It's illegal from tomorrow to re-sell tickets to popular events for above face value in Ireland
Those who sell tickets for live events above face value could face fines of up to €100,000.
From tomorrow (31 July), it will be illegal to re-sell tickets above face value in Ireland, following a new bill being brought into force by Tánaiste Leo Varadkar.
The Sale of Tickets Act 2021 regulates the secondary ticket market where tickets are resold after their original purchase from the primary ticket market and where prices are likely to be higher than the original sale price.
The Act is said to contain "serious deterrents" for those contemplating ticket touting.
They could face fines of up to €100,000 or up to two years in prison if they sell music or sports tickets for live events above face value.
President Michael D Higgins signed the Act into law on 14 July.
This Act bans the resale of tickets to live events, matches and concerts in designated venues and for designated events at a price above face value.
However, there is an exemption for amateur sports clubs and registered charities for fundraising purposes.
Venue operators and event organisers can now apply for designation under the Act's regulations.
These regulations set out the requirements for venues or events to apply for designation where certain conditions are met.
These include the venue having the capacity to hold 1,000 people or more and the operator being of the reasonable opinion that the venue will hold events that will give rise to over-priced secondary selling.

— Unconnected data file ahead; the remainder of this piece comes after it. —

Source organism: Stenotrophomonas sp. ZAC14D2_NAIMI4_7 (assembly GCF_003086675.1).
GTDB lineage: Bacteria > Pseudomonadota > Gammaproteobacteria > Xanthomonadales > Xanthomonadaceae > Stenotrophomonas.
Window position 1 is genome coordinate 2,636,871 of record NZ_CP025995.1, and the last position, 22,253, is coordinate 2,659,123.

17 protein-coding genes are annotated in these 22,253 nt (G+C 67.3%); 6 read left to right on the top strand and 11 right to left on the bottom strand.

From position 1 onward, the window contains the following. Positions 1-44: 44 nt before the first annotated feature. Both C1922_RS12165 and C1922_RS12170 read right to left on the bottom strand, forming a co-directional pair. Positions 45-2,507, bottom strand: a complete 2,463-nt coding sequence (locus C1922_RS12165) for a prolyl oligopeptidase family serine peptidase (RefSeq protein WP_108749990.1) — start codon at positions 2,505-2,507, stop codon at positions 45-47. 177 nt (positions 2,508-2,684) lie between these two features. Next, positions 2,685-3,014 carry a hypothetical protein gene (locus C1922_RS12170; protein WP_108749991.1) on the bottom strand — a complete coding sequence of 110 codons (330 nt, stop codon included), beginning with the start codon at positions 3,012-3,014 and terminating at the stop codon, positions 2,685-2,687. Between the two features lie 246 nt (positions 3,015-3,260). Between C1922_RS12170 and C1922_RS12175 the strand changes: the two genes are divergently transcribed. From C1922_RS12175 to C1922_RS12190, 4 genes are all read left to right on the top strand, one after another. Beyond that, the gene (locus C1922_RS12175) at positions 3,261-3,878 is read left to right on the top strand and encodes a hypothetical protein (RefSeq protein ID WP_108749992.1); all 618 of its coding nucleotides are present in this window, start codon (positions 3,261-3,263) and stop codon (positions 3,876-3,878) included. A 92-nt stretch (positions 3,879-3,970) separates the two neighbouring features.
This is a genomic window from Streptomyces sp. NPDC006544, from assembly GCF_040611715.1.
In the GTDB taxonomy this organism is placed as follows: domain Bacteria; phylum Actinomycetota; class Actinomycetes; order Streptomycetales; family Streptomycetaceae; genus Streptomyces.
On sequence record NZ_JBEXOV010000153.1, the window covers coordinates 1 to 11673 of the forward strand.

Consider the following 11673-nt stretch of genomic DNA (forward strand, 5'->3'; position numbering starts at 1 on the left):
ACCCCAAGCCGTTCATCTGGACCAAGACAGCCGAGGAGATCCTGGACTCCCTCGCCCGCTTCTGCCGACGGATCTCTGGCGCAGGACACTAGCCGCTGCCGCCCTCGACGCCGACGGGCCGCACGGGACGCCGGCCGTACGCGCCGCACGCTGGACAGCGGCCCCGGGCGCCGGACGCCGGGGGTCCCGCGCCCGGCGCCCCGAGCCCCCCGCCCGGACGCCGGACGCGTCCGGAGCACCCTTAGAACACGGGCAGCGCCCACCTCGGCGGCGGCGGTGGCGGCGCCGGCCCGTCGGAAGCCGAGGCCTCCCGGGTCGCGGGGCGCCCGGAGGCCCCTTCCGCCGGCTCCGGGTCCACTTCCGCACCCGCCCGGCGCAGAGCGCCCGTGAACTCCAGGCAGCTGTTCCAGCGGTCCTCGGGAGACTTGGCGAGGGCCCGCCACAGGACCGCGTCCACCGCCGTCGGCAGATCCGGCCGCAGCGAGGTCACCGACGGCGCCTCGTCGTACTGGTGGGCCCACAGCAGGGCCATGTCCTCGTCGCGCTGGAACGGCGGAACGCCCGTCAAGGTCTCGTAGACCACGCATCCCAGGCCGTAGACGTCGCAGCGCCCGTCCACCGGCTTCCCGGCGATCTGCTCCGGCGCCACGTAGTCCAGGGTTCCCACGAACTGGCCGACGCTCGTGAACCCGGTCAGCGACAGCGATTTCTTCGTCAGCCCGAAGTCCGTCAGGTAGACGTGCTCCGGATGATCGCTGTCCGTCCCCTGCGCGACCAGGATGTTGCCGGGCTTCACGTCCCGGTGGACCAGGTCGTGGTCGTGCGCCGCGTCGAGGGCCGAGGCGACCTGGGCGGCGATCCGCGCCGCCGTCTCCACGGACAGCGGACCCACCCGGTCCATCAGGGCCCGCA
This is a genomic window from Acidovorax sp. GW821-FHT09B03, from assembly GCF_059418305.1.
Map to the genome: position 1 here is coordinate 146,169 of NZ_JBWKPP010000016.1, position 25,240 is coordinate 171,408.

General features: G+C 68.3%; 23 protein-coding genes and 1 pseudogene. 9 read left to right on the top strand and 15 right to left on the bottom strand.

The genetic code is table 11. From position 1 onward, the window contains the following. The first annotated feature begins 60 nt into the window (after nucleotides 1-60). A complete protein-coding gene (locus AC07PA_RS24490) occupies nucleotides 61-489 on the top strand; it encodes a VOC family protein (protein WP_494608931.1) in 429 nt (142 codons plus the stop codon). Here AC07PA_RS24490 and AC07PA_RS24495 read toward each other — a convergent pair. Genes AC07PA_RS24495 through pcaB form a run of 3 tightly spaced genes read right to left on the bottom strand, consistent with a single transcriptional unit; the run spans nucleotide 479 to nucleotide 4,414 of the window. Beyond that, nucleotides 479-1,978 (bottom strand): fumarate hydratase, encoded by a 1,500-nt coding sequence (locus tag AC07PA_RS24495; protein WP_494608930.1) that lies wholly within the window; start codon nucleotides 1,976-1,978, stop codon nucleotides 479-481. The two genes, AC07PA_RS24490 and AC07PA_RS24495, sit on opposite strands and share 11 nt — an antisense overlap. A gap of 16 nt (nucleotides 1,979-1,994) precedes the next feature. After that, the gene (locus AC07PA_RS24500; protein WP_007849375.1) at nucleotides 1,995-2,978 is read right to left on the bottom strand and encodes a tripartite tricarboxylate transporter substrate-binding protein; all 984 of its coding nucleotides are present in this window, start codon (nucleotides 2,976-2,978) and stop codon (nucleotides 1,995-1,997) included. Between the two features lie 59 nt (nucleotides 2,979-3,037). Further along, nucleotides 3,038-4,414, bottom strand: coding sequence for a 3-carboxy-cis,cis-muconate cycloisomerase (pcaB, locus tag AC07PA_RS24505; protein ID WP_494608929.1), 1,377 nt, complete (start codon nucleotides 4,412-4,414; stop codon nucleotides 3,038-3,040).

They also include events where the operator is of the reasonable opinion that the event is of such a nature that it could lead to over-priced secondary selling.
The Tánaiste said: “We have heard all too often of the experiences of fans waiting patiently to buy tickets only to miss out and to then see those same tickets for sale on a secondary site for far more than they can afford or would be happy to pay.
“This is a good day for genuine fans who will now have fairer access to tickets for cultural, entertainment, recreational and sporting events.
"This new law protects against profiteers seeking to unfairly gain from the resale of tickets who do not contribute in any way to benefit those with the talent and skills that the rest of society wish to appreciate at an affordable price.”
Minister of State for Trade Promotion, Digital and Company Regulation Robert Troy added: "We know demand for live events will increase as society begins to reopen, and while we continue to live with Covid-19, numbers to these events will be limited to protect public health.
"This legislation is necessary to protect fans from being ripped off by ticket touts who would exploit this.
“Of course, the benefits of this legislation will long outlive the public health measures and this legislation will ensure a fairer market so tickets can go to real fans.
“While live events have been seriously impacted over the last 18 months, with the availability of the EU Digital Covid Certificate and the successful vaccine roll-out, we can look forward to attending more live events again in a safe and fair way."